Myer fail­ure cul­tur­ally en­trenched, says Lew

Herald Sun - - BUSINESSDAILY - JOHN DAGGE

RE­TAIL bil­lion­aire Solomon Lew says Myer’s chair is pre­sid­ing over an or­gan­i­sa­tion where “value destruc­tion” has be­come “cul­tur­ally en­trenched”.

The blis­ter­ing assess­ment forms part of a de­tailed at­tack on the per­for­mance of Myer is­sued as part of Mr Lew’s cam­paign to top­ple the board at its up­com­ing an­nual meet­ing.

Mr Lew’s re­tail ve­hi­cle, Premier In­vest­ments, is the big­gest share­holder in Myer.

His lat­est at­tack — which sav­ages Myer chair­man Garry Houn­sell — is made in an eight-page let­ter sent to each of the re­tailer’s 48,000 share­hold­ers.

The let­ter calls on them to vote against its re­mu­ner­a­tion re­port at this month’s an­nual meet­ing.

Premier also wants share­hold­ers to vote in favour of a res­o­lu­tion ap­point­ing it as a proxy to de­cide on a res­o­lu­tion grant­ing per­for­mance op­tions to new Myer chief ex­ec­u­tive John King.

“Since Garry Houn­sell joined the board, Myer’s share price has fallen 35 per cent and Myer has stopped declar­ing div­i­dends for the first time since its ASX list­ing,” Mr Lew writes.

The Mel­bourne-based bil­lion­aire said Myer’s board had dropped its long-term in­cen­tive earn­ings tar­get for man­age­ment in 2020-21 to a level that was 17 per cent be­low what earn­ings were in 2016-17.

“The value destruc­tion now seems so cul­tur­ally en­trenched that the FY21 (fi­nan­cial year 2021) earn­ings hur­dles for man­age­ment’s max­i­mum long-term in­cen­tives have been set be­low Myer’s dis­as­trous FY17 earn­ings,” Mr Lew writes.

“The only con­clu­sion that share­hold­ers can draw is that Garry Houn­sell be­lieves that, that dis­mal out­come is the best that can be achieved.”

Mr Lew, whose re­tail empire in­cludes Smiggle, Peter Alexan­der, Just Jeans and Port­mans, last year suc­cess­fully drew a first strike against Myer’s re­mu­ner­a­tion re­port.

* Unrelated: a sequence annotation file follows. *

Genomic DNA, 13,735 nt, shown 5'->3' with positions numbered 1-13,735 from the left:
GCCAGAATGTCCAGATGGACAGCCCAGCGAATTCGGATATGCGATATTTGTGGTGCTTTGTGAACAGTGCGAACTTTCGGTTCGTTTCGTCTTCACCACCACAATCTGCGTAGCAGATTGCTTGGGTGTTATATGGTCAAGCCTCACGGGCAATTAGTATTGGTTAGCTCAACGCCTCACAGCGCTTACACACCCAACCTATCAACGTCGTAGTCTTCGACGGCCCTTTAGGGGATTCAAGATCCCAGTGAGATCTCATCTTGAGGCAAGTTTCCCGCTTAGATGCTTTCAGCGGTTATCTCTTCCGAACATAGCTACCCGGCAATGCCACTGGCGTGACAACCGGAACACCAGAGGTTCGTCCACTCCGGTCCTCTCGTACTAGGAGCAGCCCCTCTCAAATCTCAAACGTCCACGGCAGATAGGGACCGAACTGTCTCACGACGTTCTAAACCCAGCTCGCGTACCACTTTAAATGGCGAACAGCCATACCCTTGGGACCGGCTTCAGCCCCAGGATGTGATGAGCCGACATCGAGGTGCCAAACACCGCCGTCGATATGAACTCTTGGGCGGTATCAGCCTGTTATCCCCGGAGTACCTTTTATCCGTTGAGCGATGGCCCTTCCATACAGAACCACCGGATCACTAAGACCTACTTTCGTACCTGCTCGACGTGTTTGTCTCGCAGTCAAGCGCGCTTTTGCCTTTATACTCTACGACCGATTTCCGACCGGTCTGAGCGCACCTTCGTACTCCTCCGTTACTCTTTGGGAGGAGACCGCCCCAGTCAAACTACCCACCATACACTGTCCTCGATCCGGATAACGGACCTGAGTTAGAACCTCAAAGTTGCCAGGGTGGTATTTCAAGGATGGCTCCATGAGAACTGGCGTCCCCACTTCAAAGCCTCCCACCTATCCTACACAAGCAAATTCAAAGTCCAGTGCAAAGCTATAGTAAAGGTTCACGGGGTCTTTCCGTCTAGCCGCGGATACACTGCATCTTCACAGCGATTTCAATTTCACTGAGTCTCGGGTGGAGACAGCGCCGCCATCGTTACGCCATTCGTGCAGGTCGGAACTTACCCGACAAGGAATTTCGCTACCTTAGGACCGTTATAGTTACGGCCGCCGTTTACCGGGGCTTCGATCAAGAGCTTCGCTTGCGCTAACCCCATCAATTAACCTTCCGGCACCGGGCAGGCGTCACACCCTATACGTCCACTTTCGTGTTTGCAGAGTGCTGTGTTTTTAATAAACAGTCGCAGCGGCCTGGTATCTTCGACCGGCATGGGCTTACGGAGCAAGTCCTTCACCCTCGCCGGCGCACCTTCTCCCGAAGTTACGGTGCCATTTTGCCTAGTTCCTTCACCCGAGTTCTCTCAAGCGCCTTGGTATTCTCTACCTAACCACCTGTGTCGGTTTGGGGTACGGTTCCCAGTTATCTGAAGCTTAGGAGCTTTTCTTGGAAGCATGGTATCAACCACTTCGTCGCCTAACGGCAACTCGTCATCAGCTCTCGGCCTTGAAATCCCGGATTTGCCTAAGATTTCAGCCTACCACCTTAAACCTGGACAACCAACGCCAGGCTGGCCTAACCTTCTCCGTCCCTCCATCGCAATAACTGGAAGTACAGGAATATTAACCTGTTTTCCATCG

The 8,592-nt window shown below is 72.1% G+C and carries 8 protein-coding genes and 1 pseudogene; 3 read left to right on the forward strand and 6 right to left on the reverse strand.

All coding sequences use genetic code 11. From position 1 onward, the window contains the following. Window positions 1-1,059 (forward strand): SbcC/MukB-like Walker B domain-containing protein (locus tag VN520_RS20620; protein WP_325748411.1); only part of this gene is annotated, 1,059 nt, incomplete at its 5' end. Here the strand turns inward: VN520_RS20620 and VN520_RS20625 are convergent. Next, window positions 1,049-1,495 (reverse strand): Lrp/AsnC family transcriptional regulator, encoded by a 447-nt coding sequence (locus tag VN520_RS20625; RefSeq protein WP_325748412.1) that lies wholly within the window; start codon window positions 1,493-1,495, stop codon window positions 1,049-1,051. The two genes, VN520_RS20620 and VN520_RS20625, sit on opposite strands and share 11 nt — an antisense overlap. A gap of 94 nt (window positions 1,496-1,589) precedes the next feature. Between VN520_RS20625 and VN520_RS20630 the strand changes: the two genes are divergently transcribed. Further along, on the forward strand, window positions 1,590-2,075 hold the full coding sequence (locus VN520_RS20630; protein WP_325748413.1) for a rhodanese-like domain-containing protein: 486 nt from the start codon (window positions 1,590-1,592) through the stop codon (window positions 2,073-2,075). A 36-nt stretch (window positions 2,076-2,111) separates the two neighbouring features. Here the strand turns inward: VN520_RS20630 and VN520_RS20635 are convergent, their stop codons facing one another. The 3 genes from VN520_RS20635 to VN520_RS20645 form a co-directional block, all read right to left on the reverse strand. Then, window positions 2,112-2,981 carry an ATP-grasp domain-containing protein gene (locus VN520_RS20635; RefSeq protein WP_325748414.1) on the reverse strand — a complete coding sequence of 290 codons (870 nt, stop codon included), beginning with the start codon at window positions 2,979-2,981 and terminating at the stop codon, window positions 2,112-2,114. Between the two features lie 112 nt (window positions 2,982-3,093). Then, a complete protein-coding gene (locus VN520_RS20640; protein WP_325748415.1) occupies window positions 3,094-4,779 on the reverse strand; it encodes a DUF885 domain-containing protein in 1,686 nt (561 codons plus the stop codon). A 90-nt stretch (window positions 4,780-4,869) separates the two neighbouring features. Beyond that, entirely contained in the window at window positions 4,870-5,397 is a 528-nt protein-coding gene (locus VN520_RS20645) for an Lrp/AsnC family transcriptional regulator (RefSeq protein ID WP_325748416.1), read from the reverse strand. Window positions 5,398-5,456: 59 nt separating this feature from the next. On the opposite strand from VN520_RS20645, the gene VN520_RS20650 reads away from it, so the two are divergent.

If, at this year’s gen­eral meet­ing, 25 per cent of share­hold­ers again vote the re­port down, they will then vote on whether all board mem­bers should stand for re-elec­tion.

Such an out­come would open the door for Mr Lew to put for­ward a team of di­rec­tors he says are needed to save the depart­ment store.

Myer’s other large share­hold­ers, In­vestors Mu­tual and Wil­son As­set Man­age­ment, have pub­licly backed the board.

Mr Lew ap­pears to take a pot shot at the pair, say­ing in a state­ment sent out with the let­ter that “any cred­i­ble in­vestor can­not se­ri­ously back Houn­sell or his board in th­ese cir­cum­stances”.

Mr Lew said that, since the end of the 2017 fi­nan­cial year, shares in Myer had slumped by one third and it had stopped pay­ing div­i­dends.

In con­trast, shares at Premier are up 20 per cent and it paid a record 62c div­i­dend last fi­nan­cial year.

A Myer spokesman said the re­tailer was “fo­cused on our cus­tomers and the up­com­ing Christ­mas trad­ing pe­riod”.

Shares in Myer fell 1 per cent yes­ter­day to close at 48c.

Solomon Lew

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